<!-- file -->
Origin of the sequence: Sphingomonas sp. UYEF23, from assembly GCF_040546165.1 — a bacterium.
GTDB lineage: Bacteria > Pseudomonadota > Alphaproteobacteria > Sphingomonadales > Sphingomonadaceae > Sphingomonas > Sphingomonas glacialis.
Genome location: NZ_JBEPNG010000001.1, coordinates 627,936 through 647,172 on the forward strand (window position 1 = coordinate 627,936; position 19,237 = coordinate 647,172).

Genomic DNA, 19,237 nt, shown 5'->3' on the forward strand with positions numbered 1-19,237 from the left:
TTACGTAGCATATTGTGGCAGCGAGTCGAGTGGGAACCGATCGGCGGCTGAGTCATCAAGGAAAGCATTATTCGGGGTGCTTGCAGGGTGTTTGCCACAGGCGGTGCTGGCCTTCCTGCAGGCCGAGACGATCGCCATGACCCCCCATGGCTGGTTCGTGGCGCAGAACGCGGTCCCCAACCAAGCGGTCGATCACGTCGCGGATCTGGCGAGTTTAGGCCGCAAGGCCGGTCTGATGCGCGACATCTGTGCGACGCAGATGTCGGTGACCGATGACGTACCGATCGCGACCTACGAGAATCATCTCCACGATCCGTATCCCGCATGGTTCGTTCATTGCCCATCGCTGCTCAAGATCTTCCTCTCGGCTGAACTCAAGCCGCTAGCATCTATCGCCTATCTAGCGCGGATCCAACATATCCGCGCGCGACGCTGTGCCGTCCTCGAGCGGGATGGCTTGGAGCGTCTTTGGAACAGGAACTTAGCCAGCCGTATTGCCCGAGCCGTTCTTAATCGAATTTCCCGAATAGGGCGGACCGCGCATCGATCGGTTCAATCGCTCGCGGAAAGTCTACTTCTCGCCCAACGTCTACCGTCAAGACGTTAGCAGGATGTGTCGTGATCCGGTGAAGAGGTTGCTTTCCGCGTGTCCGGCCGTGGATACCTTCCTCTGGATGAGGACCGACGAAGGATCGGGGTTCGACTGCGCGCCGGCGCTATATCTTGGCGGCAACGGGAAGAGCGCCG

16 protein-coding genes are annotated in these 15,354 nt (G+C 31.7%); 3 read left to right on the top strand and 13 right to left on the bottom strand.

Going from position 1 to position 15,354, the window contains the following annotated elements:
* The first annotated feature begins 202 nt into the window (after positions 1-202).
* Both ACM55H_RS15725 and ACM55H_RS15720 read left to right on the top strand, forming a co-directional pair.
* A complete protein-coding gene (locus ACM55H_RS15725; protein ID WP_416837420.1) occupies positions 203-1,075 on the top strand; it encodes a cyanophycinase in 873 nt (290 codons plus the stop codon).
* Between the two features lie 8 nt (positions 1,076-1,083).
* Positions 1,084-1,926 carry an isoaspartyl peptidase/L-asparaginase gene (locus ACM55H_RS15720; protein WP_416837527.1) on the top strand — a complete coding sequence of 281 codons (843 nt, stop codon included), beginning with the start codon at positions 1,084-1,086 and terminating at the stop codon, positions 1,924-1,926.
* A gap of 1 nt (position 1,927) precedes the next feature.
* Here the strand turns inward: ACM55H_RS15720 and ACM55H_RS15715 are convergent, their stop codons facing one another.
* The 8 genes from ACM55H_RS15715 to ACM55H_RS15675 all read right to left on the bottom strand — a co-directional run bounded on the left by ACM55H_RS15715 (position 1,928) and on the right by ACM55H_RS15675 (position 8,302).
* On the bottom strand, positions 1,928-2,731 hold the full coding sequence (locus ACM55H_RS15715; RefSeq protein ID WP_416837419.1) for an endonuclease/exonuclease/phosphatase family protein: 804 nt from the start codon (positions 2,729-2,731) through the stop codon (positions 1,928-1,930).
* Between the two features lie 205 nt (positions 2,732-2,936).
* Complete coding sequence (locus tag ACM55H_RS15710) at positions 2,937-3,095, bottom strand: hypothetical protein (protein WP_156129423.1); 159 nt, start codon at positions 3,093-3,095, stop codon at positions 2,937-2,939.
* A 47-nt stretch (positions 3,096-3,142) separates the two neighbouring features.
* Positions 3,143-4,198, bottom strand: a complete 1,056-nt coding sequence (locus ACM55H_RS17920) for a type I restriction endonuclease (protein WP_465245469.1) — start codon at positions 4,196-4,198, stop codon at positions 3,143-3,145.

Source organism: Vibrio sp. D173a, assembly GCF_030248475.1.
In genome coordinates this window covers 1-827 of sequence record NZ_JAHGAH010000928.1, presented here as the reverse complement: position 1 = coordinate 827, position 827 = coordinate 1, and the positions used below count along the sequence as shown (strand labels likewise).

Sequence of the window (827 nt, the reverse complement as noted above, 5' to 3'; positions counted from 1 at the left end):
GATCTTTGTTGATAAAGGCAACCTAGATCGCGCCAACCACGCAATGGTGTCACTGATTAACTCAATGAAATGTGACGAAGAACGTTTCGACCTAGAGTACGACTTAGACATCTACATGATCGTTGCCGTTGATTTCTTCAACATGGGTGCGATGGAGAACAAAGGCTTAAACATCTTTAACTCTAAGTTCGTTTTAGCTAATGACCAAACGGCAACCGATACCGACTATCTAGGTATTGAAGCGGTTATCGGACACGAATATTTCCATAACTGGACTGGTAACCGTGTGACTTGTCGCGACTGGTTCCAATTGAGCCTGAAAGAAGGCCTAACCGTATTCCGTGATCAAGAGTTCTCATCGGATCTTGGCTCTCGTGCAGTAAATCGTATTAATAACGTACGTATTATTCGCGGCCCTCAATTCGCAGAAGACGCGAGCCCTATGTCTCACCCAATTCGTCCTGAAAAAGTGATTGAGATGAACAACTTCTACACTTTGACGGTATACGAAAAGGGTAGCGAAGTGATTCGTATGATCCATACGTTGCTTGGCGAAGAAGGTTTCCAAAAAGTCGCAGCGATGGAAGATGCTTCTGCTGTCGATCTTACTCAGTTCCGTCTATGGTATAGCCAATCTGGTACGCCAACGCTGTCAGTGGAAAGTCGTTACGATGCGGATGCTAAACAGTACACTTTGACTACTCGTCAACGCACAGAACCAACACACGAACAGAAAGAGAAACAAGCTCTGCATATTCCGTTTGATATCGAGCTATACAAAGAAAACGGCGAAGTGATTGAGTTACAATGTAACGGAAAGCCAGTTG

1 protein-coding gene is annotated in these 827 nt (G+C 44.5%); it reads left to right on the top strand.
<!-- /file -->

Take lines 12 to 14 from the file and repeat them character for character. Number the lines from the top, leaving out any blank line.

* Positions 1,084-1,926 carry an isoaspartyl peptidase/L-asparaginase gene (locus ACM55H_RS15720; protein WP_416837527.1) on the top strand — a complete coding sequence of 281 codons (843 nt, stop codon included), beginning with the start codon at positions 1,084-1,086 and terminating at the stop codon, positions 1,924-1,926.
* A gap of 1 nt (position 1,927) precedes the next feature.
* Here the strand turns inward: ACM55H_RS15720 and ACM55H_RS15715 are convergent, their stop codons facing one another.